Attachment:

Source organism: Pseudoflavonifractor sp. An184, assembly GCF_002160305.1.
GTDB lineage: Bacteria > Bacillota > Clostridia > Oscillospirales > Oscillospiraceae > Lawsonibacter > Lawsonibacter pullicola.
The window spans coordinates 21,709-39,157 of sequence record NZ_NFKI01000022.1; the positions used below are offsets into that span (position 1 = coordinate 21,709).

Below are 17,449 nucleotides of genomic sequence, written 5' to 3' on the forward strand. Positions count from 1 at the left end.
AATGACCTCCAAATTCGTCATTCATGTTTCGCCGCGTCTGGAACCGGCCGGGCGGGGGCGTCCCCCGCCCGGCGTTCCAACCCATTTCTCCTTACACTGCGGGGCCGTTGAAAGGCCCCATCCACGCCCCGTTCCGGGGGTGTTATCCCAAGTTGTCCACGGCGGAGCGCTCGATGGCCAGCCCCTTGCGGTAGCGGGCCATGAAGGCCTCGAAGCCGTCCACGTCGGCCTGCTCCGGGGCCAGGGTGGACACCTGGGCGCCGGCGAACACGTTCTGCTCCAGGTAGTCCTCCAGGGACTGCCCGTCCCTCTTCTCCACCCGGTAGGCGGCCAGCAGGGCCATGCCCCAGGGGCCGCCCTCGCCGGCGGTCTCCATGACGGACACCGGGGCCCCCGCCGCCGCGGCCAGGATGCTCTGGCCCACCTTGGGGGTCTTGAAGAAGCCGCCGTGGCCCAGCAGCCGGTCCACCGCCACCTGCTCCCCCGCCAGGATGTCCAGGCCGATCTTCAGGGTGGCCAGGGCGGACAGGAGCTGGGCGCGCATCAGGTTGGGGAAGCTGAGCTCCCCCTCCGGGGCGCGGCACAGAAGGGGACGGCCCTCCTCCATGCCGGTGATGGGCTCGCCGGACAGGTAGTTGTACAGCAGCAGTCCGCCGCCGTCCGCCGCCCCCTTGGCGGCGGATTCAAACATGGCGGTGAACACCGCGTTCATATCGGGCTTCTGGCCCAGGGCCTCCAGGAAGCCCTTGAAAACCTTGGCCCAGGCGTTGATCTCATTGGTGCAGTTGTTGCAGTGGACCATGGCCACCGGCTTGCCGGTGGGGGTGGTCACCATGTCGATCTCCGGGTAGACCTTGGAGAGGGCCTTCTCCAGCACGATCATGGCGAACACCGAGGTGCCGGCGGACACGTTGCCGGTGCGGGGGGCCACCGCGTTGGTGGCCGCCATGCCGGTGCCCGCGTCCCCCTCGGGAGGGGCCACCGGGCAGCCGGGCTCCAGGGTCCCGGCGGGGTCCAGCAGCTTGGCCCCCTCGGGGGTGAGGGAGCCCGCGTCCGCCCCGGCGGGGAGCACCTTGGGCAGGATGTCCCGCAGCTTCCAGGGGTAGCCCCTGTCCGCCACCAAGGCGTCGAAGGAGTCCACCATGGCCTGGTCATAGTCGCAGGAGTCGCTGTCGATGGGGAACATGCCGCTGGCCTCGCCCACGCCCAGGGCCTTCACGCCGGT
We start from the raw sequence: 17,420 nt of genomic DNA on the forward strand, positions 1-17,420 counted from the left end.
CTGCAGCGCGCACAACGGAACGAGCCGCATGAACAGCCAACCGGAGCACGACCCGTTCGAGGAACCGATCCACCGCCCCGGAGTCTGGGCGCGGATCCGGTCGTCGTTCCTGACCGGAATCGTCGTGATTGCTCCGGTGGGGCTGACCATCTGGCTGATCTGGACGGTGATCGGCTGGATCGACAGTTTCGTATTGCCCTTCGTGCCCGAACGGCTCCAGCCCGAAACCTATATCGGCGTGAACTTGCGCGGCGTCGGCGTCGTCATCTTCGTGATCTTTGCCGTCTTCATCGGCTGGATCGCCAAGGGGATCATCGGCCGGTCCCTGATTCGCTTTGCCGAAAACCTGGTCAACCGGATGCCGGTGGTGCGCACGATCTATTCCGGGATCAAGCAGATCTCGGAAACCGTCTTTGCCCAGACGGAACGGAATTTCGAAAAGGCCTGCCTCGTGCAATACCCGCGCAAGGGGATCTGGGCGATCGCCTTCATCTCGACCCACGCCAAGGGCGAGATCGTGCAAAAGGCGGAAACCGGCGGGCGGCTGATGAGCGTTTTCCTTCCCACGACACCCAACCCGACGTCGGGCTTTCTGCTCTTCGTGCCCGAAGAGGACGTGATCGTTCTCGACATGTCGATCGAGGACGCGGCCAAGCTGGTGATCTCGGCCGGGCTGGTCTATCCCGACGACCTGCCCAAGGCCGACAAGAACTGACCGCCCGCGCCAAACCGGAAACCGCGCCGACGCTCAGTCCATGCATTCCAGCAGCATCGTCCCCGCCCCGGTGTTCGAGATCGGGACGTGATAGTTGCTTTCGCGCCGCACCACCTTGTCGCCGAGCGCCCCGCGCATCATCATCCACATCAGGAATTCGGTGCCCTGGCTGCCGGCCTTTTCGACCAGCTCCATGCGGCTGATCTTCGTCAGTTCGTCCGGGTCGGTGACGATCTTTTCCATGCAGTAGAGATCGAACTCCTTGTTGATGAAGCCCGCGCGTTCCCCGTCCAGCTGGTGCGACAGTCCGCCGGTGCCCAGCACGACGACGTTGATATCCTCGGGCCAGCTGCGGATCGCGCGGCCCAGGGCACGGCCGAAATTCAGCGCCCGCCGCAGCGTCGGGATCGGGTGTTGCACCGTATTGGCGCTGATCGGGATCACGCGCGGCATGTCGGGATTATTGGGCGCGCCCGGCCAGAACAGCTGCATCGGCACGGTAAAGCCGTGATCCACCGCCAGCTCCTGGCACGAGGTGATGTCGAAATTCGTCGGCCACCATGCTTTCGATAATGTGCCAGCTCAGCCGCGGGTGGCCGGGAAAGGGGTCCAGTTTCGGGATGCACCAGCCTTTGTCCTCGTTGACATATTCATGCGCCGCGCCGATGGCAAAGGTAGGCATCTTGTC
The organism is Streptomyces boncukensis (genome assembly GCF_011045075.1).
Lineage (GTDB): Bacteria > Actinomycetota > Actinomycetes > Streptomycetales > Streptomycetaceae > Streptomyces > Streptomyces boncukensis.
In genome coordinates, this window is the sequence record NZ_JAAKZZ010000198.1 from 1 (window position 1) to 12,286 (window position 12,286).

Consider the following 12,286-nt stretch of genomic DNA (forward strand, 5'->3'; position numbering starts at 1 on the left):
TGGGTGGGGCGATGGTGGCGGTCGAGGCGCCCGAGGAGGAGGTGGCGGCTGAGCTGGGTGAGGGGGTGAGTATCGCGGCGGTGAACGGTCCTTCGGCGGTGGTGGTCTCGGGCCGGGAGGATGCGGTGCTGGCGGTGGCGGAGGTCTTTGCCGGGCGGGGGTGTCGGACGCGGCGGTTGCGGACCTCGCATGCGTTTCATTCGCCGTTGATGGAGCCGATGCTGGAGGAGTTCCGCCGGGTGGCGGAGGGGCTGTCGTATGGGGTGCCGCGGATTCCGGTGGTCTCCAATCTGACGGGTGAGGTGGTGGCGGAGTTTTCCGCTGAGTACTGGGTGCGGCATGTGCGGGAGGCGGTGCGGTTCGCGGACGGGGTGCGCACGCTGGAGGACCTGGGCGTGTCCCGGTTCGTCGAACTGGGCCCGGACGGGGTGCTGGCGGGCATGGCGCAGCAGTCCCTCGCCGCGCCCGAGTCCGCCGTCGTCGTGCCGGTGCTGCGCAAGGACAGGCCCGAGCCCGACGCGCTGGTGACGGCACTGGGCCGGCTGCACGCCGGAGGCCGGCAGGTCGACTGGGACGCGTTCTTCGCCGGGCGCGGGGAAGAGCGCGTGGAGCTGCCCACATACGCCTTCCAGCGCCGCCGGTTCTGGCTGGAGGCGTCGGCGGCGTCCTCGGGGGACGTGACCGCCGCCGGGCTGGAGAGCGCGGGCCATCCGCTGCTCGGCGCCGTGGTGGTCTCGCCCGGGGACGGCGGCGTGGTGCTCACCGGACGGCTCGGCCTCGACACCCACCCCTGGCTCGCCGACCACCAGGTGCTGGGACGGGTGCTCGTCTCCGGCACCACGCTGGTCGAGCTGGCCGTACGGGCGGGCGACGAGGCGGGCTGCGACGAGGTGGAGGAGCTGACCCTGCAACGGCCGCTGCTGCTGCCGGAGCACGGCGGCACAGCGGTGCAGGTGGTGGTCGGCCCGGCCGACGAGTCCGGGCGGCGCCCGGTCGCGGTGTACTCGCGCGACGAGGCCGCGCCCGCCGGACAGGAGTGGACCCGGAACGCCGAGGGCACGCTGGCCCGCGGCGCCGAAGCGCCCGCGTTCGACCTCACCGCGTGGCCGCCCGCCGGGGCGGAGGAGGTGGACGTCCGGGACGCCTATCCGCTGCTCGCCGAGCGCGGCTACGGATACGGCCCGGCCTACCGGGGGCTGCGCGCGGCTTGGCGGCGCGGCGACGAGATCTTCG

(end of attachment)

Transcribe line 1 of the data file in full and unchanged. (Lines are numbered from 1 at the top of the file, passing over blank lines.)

Source organism: Pseudoflavonifractor sp. An184, assembly GCF_002160305.1.